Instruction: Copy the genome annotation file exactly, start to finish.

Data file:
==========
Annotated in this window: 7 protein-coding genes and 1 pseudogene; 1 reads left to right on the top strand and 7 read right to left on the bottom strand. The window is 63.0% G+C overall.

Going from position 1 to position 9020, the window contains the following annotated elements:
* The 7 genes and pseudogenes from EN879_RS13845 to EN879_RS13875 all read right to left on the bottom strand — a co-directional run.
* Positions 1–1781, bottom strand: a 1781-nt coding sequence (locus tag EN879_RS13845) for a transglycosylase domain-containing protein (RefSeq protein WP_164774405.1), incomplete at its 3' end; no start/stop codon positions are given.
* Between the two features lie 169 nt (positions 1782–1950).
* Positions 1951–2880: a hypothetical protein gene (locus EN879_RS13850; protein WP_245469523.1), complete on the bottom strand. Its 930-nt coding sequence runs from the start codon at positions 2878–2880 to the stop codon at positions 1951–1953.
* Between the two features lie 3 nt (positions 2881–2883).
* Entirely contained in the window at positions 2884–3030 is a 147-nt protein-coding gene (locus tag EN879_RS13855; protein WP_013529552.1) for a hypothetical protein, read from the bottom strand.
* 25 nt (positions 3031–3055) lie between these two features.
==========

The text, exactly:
Annotated in this window: 7 protein-coding genes and 1 pseudogene; 1 reads left to right on the top strand and 7 read right to left on the bottom strand. The window is 63.0% G+C overall.

Going from position 1 to position 9020, the window contains the following annotated elements:
* The 7 genes and pseudogenes from EN879_RS13845 to EN879_RS13875 all read right to left on the bottom strand — a co-directional run.
* Positions 1–1781, bottom strand: a 1781-nt coding sequence (locus tag EN879_RS13845) for a transglycosylase domain-containing protein (RefSeq protein WP_164774405.1), incomplete at its 3' end; no start/stop codon positions are given.
* Between the two features lie 169 nt (positions 1782–1950).
* Positions 1951–2880: a hypothetical protein gene (locus EN879_RS13850; protein WP_245469523.1), complete on the bottom strand. Its 930-nt coding sequence runs from the start codon at positions 2878–2880 to the stop codon at positions 1951–1953.
* Between the two features lie 3 nt (positions 2881–2883).
* Entirely contained in the window at positions 2884–3030 is a 147-nt protein-coding gene (locus tag EN879_RS13855; protein WP_013529552.1) for a hypothetical protein, read from the bottom strand.
* 25 nt (positions 3031–3055) lie between these two features.